Rep. Raul Labrador (R-Ida.), one of the most outspoken conservatives in the House, recently told reporters that “most” of his GOP colleagues who have concerns about Trade Promotion Authority (TPA) would vote for it if they knew it guaranteed Congress an up-or-down vote on any proposed trade agreements.

“Whoa, if true,” wrote one of the reporters covering the monthly panel discussion by conservative lawmakers. Labrador's statement was startling because the TPA bill before the House does guarantee Congress an up-or-down vote on subsequent trade agreements – meaning perhaps all the drama over the bill is over a mere misunderstanding. 

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In 2013, 22 House Republicans actually wrote in a letter to President Obama their belief that TPA would grant President Obama the power to “sign trade agreements before Congress has an opportunity to vote on them.”

But as the Heritage Foundation's Bryan Riley wrote is his analysis, “In fact, TPA explicitly requires that Congress vote on trade agreements before they can take effect.”

The bill itself says “any” relevant agreement “shall enter into force with respect to the United States if (and only if)....the implementing bill is enacted into law.”

As Sen. Ted CruzRafael (Ted) Edward CruzO’Rourke rockets to second place on CNN analysts' 2020 Dem rankings, Harris remains first Senators prepare for possibility of Christmas in Washington during a shutdown Biden to discuss 2020 bid with family over holidays: report MORE (R-Texas) and House Budget Committee Chairman Paul RyanPaul Davis RyanThe Hill's 12:30 Report — Trump says he 'never directed' Cohen to break the law | GOP reels from Trump shutdown threat | Alleged spy Butina pleads guilty to conspiracy charge The Tax Cuts and Jobs Act kneecaps American factory workers The Hill's Morning Report — Where the shutdown fight stands MORE (R-Wis.) explain in a recent joint op-ed, most of the content of the bill is actually requirements on the executive branch to disclose information to Congress and consult with Congress on the negotiations.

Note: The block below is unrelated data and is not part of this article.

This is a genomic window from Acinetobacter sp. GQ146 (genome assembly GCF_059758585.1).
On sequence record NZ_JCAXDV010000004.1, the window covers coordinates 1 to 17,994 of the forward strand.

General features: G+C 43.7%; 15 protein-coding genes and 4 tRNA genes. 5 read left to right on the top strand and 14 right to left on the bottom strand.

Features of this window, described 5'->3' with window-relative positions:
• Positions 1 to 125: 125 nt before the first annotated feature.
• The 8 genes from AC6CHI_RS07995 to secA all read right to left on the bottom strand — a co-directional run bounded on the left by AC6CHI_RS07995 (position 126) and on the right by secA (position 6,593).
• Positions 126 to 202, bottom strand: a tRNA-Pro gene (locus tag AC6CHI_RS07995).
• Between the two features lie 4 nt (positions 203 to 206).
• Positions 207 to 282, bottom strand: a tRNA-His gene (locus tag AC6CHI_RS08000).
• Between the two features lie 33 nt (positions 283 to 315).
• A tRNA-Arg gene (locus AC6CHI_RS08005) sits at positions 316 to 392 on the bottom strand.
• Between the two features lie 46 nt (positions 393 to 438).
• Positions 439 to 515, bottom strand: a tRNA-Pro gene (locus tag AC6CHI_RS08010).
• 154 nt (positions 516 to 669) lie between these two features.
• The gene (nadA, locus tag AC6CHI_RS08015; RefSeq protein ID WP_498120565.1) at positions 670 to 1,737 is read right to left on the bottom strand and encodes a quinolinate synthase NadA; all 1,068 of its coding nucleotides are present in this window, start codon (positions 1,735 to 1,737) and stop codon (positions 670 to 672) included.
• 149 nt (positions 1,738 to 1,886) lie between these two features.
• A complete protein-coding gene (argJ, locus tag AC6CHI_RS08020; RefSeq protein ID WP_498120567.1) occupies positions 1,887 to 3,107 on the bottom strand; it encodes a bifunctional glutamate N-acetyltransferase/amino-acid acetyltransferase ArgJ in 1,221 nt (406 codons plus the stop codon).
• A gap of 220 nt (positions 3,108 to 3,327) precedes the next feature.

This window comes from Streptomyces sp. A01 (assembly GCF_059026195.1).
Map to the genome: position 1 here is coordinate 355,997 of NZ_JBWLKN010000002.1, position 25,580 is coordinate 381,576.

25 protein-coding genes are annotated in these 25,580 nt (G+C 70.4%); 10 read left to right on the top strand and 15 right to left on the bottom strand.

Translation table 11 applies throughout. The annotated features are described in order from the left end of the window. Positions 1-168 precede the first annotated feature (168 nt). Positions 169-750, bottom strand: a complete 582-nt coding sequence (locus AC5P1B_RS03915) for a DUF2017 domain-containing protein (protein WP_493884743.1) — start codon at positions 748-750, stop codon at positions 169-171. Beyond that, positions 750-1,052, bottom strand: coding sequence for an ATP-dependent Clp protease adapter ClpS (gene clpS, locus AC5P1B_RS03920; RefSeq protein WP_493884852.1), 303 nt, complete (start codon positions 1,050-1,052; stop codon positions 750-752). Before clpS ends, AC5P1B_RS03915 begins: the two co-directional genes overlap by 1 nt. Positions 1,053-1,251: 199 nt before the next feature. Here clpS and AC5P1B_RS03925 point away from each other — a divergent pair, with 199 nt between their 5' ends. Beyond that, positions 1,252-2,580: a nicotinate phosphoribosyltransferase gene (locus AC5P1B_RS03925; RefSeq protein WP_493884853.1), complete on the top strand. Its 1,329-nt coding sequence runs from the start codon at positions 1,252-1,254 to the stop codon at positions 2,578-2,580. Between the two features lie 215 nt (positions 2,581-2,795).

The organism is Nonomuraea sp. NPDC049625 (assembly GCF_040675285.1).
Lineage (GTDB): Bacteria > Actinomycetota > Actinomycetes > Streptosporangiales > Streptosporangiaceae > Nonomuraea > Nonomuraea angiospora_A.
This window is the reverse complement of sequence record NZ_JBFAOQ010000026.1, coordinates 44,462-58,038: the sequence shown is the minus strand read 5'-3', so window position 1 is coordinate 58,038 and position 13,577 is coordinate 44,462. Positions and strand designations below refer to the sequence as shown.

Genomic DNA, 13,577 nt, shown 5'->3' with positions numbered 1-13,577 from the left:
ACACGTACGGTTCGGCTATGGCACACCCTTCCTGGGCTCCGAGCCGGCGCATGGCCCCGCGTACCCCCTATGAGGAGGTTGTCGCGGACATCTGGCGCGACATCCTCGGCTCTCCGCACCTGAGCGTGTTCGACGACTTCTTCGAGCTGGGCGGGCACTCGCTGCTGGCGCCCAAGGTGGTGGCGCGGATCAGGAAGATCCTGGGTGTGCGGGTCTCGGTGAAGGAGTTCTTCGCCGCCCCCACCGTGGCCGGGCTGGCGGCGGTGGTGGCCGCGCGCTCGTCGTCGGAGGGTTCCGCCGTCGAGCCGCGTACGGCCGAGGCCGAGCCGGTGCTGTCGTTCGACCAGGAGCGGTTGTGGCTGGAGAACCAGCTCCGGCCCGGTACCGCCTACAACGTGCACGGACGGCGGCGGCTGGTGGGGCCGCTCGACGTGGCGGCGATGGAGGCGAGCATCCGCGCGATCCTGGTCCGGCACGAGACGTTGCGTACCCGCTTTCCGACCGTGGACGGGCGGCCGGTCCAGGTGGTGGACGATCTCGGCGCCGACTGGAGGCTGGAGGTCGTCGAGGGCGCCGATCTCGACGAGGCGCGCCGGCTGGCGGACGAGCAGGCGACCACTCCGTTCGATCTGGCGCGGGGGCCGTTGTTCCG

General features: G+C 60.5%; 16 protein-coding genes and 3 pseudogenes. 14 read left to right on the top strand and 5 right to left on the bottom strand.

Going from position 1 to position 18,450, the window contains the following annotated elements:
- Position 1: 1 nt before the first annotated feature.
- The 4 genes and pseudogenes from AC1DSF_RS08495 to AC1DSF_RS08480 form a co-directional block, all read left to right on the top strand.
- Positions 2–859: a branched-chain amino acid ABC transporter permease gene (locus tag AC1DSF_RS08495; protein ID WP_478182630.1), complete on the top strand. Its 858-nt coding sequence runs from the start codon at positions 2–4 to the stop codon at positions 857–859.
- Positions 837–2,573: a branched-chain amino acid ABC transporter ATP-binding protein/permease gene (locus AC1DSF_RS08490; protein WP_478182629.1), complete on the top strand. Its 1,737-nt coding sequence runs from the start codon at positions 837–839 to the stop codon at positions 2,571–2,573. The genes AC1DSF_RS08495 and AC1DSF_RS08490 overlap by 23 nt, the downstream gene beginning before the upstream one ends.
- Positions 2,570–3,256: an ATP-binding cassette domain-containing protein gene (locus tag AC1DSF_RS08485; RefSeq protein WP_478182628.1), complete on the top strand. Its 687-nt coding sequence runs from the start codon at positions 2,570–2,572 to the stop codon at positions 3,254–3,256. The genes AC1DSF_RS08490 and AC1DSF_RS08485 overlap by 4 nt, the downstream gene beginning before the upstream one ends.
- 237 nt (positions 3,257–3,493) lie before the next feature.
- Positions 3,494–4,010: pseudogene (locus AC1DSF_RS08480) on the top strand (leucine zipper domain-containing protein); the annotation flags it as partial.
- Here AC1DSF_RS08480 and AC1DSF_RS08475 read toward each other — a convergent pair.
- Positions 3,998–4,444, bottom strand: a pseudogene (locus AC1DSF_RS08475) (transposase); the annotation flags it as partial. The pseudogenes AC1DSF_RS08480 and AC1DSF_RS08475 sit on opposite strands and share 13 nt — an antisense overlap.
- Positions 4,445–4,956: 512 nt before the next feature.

“Before anything becomes law, Congress gets the final say,” Cruz and Paul write, adding, “The Constitution vests all legislative power in Congress. So TPA makes it clear that Congress—and only Congress—can change U.S. law. If the administration meets all the requirements, Congress will give the agreement an up-or-down vote. But if the administration fails, Congress can hit the brakes, cancel the vote and stop the agreement.”

A related concern is not that Congress won't get to vote on trade agreements under TPA – it will – but that with all the pressure from the business community to pass the final trade agreement, President Obama will be able to sneak through radical left-wing policies cloaked in the fine print of the agreement. 

This concern, while having the benefit of not resting on a falsehood about what the TPA does, suffers from a fundamental misunderstanding about the politics of the TPA. Namely: Democrats don't want to vote for the trade agreements that will come to the House floor because they are facing unbelievable political pressure from the union and environmental groups that are leading the opposition against free trade. 

For the last 20 months of Obama's presidency, the Republicans are in the driver's seat on trade, especially under TPA. The president will need their votes to clear the deals, and if he violates some of the wide-ranging restrictions in TPA outlining his negotiating priorities, it would be even easier for congressional Republicans to stop trade deals that come before them. 

A final, tangential concern is that Obama has shown his willingness to flout the law in other areas, like his far-reaching executive action on immigration. 

A GOP House aide was recently asked by a constituent, “if the president won't abide by the Constitution, what gives you any confidence that he'll abide by TPA?”

The concern is, on the one hand, a legitimate one, at least regarding Obama's penchant for running roughshod over the law. But it makes no sense to respond to Obama's actions by declining to pass new laws, especially those that put new restrictions on him. If Obama refuses to follow the law, it's not the fault of the law – and no ingeniously designed law would stop him, either. 

The 22 House Republicans who betrayed a misunderstanding about TPA in their letter began the document by noting, “We are strong supporters of American trade expansion.”

And so they should be. Free trade has long been a core pillar of conservative belief, and improved countless millions of lives here and abroad as consumers benefit from lower prices and businesses benefit from increased market opportunities. With that principle, the TPA bill before the House, once properly understood, is a clear conservative win.

Horowitz is an independent consultant specializing in public policy strategy, coalition building and development. He has served as staff for conservative members in both the U.S. House and Senate.